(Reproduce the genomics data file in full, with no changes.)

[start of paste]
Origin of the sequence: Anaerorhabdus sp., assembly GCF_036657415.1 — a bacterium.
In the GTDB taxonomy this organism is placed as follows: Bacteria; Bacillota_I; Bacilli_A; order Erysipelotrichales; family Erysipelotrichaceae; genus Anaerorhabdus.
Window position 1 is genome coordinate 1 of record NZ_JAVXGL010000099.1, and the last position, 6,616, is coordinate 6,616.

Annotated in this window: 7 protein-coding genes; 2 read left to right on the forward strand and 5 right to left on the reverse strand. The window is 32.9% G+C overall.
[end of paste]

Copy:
Origin of the sequence: Anaerorhabdus sp., assembly GCF_036657415.1 — a bacterium.
In the GTDB taxonomy this organism is placed as follows: Bacteria; Bacillota_I; Bacilli_A; order Erysipelotrichales; family Erysipelotrichaceae; genus Anaerorhabdus.
Window position 1 is genome coordinate 1 of record NZ_JAVXGL010000099.1, and the last position, 6,616, is coordinate 6,616.

Annotated in this window: 7 protein-coding genes; 2 read left to right on the forward strand and 5 right to left on the reverse strand. The window is 32.9% G+C overall.